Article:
One of the questions we get from a lot of marketers that work in fund management is how to improve the look and feel of their email templates. Since a number of midsize fund managers don’t really have a marketing team or a web design team, we thought it would be helpful to create a cheat sheet of “quick fixes”. We hope that these can be used to improve on existing email templates or be kept in mind when designing new ones.
One of the biggest reasons to focus on colour in emails is because our brains can process visual information 60,000 times faster than text, and the colour is a major factor in how we evaluate what we’re seeing. Consistently and creatively using colour in email is one of the most important things you can do as an email designer or marketer.
Organize content with colour
Small colour tabs or labels can improve content organization, helping readers skim your email. We’ve seen quite a few managers consistently use this technique to add order to both text and content. One of the great things about these small splashes of colour in email is that they’re not images. Using an HTML background colour means they’ll always show up.
Go all-in on a colour scheme
Complement the photos in your email by reflecting their colours in your headers and CTA buttons. This is a great technique for product emails. The approach unifies the aesthetic of the email and offers a cohesive, contemporary look. You can even match the exact HTML colour from an image or graphic by using a quick web tool like HTML colour. You can also use complementary colours and tones –Adobe has a fantastic free tool for this.
Divide content with colour
A lot of emails have a white background. Often, this makes the content feel a little lighter, cleaner and less cluttered. It also makes high-contrasting black text easier to read. But all that white space leaves plenty of room to get playful with colour in an email when it comes to separating and organizing your content. This can be in the content or in the gutter colouring
Get clever with colour in text
There’s no rule that says the plain text in your email needs to be black. As long as it contrasts enough against your background colour, it’s okay to leave the black font behind and play with the colour. Changing the colour and contrast can have some very pleasing effects without losing accessibility and readability. WebAIM has the industry-leading tool for this.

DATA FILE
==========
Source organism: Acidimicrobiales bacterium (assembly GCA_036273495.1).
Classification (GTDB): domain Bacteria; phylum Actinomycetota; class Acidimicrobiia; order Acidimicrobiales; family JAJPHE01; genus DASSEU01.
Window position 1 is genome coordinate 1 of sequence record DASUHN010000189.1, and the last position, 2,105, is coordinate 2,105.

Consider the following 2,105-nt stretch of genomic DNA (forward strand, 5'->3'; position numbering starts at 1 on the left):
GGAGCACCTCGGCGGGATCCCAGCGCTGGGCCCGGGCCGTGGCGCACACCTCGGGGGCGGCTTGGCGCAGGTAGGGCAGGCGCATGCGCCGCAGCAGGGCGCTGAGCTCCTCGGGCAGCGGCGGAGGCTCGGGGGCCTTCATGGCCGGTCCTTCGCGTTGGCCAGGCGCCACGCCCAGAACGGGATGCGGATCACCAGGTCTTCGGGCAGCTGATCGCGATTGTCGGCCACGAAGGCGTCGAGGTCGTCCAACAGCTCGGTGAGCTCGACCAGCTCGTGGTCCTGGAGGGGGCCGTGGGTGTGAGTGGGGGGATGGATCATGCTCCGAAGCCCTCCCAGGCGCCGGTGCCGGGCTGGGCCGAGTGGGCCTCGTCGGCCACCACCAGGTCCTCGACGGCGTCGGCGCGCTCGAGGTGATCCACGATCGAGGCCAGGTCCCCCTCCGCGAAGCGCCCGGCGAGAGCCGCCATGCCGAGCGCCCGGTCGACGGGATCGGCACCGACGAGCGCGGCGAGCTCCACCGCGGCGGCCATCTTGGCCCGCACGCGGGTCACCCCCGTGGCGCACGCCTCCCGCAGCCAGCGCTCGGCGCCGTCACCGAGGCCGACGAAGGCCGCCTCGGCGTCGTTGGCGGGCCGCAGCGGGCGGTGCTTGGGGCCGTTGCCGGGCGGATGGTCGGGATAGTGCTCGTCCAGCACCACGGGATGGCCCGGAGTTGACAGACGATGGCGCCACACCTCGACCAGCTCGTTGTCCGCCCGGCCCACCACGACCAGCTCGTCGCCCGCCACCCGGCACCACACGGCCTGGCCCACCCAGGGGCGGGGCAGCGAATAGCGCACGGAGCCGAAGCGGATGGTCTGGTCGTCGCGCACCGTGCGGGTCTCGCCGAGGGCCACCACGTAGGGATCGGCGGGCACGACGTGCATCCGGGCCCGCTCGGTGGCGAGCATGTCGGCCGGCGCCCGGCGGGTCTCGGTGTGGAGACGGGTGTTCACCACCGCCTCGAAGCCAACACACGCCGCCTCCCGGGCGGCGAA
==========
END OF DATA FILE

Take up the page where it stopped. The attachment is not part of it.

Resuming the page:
Create contrasting colour CTA buttons
No matter what you are told, the evidence shows that it is impossible to prove that anyone colour performs better or worse for an audience. As quoted by Mary Fernandez. “There are just too many variables, and too much conflicting evidence to come to any universal conclusion.” There is, in essence, no perfect colour. Complementary colours give the most contrast for buttons. These are colours that are opposite to your dominant colour on the colour wheel. Here is a link to the Adobe Colour wheel. Another high-contrast colour is a triadic colour. These are colours that are a third of the way around the colour wheel from your dominant colour.
Use a colour other than blue for links
Readers don’t need the classic bright blue text to know the text is linked. Get playful with colour in email. Capitalize on branding your email by using an on-brand colour for links.
One final tip on how to use colour? Don’t use it, especially if it’s a regular part of your email design aesthetic. Instead, try an all black-and-white email. Without colour to help you call attention to links and CTAs and to help you organize content, you might be forced to simplify, streamline and improve your design in ways you wouldn’t otherwise think.